Thanks, very helpful and encouraging. You write "So my guess would be that this is going to be OK. :)" That's good news, but have you run any 64bit test cases (familiar problems, for which you know the answer) under Windows / Parallels / Mojave? I'm running Win 7, does that raise any concerns?

    Thanks again!
    Pete
     
  5. RogerH6

    RogerH6 Kilo Poster

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    Yes, I haveWin64, and 32 installed and running. (Actually Linux, Win7 32bit, Win 7 64bit, Win 10 32 & 64bit, and Windows XP). None trigger the Mojave warnings.
     
  6. PeteP

    PeteP Bit Poster

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    V good!! I'll proceed, backup like crazy, and be careful! / p
     
  7. Ajith@Parallels

    Ajith@Parallels Parallels Support

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    2,007
    Let us know the macOS X and Parallels Desktop version you are using currently.
     
  8. Ajith@Parallels

    Ajith@Parallels Parallels Support

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    2,007
    Yes, you are correct as the virtual machines are going to run on a virtualized environment provided by Parallels Desktop and they will not interact with the macOS X directly.
     
  9. RogerH6

    RogerH6 Kilo Poster

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    Thanks Ajuth.
    Nice to have what I thought was happening 'confirmed'. :)
    I can even see people starting to run an old copy of the Mac OS as a virtual environment in the newer releases, when Mac drops 32bit support. The history of old software, that is not really replaceable, but is still very useful, is something I can see virtualisation becoming more and more useful to support....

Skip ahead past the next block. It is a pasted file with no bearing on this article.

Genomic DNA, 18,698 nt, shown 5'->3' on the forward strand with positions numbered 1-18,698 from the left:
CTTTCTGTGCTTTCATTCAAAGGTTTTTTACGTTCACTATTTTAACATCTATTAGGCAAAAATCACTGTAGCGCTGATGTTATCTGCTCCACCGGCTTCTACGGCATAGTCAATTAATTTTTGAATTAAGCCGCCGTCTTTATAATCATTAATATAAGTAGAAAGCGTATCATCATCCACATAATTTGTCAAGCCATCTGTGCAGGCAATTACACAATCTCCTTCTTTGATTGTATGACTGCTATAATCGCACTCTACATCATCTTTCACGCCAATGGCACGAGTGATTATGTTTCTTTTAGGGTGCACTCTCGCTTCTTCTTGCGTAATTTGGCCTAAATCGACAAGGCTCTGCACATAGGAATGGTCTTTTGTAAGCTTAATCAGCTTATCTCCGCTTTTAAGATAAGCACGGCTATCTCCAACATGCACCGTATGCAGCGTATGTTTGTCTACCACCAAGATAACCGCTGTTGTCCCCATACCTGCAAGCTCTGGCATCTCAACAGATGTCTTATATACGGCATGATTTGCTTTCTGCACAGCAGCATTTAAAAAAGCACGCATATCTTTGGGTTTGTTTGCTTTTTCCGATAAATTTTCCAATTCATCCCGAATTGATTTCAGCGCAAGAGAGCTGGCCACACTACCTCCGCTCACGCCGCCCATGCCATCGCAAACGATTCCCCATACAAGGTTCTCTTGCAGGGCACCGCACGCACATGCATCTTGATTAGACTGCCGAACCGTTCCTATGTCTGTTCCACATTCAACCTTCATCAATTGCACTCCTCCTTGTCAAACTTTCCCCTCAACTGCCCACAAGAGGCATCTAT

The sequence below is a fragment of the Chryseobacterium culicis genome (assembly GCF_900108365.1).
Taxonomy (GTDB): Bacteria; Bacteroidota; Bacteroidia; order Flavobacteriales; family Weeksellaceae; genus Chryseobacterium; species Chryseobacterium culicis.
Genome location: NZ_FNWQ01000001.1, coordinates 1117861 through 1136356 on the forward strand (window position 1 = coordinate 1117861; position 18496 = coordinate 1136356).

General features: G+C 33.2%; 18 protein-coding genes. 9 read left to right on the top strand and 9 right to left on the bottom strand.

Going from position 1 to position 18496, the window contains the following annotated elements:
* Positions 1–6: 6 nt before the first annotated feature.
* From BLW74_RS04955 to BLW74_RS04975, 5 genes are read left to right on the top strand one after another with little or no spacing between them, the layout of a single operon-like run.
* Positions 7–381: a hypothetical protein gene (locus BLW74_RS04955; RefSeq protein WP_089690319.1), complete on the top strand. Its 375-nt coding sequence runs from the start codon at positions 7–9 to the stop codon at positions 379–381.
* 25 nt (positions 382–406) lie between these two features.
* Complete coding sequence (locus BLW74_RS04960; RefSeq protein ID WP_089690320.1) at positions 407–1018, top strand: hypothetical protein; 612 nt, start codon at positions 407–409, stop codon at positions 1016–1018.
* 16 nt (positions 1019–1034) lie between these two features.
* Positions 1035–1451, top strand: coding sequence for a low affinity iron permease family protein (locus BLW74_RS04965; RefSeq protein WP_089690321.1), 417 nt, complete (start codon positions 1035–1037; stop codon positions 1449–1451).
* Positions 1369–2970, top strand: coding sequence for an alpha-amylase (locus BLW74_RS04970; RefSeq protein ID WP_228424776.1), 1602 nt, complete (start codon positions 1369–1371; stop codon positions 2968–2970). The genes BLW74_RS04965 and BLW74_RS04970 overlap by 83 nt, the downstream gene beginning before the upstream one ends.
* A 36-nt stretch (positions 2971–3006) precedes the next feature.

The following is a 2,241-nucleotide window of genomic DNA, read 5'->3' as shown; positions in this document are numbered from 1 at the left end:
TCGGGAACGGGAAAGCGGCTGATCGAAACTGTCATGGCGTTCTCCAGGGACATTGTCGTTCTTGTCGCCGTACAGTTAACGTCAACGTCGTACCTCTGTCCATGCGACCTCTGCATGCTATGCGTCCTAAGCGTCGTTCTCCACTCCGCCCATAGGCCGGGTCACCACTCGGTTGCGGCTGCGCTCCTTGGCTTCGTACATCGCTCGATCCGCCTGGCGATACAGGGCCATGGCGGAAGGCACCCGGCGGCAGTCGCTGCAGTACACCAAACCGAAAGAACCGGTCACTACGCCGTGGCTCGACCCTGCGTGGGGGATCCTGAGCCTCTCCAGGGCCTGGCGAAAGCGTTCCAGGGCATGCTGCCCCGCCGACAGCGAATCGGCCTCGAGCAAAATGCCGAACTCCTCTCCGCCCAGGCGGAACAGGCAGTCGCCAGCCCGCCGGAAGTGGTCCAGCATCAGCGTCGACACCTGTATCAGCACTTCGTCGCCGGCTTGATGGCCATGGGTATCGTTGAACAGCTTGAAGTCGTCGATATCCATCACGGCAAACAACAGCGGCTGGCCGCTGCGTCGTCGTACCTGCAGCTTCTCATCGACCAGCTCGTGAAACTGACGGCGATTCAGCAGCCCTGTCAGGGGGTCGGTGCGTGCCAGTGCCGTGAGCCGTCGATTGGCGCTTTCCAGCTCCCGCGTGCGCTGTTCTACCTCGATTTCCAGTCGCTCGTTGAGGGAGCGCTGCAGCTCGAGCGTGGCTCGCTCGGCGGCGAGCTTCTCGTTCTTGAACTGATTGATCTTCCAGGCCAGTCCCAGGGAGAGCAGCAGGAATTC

10. PeteP

    PeteP Bit Poster

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    Ajuth,
    I'm currently running MacOS High Sierra 10.13.6, intending to update to OS Mojave if/when it seems safe to do so. I'm running Parallels Desktop 14 for Mac Pro Edition
    Version 14.1.0 (45387).
    I greatly appreciate your help,
    Pete
     
  11. Ajith@Parallels

    Ajith@Parallels Parallels Support

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    2,007
    We appreciate your feedback. Let us know if you have any questions.
     
  12. Ajith@Parallels

    Ajith@Parallels Parallels Support

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    2,007
    You can take a complete backup of your Mac as a precaution and upgrade to macOS X Mojave.
     
  13. PeteP

    PeteP Bit Poster

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    Enthusiastic agreement! Continued access to old, unique, totally functional software would take a large worry off the table for many in the scientific and engineering community, I would think. The issue of security, protection against emerging threats, requires that the OS that faces the internet be kept up to date, but a virtual environment living within that is/could be friendly to "old friends" software would be huge. Roger and Ajuth, I am grateful for your help. / Pete
     
  14. Ajith@Parallels

    Ajith@Parallels Parallels Support

    Messages:
    2,007
    We are glad to hear that the issue is resolved. Feel free to reach out to us anytime for support.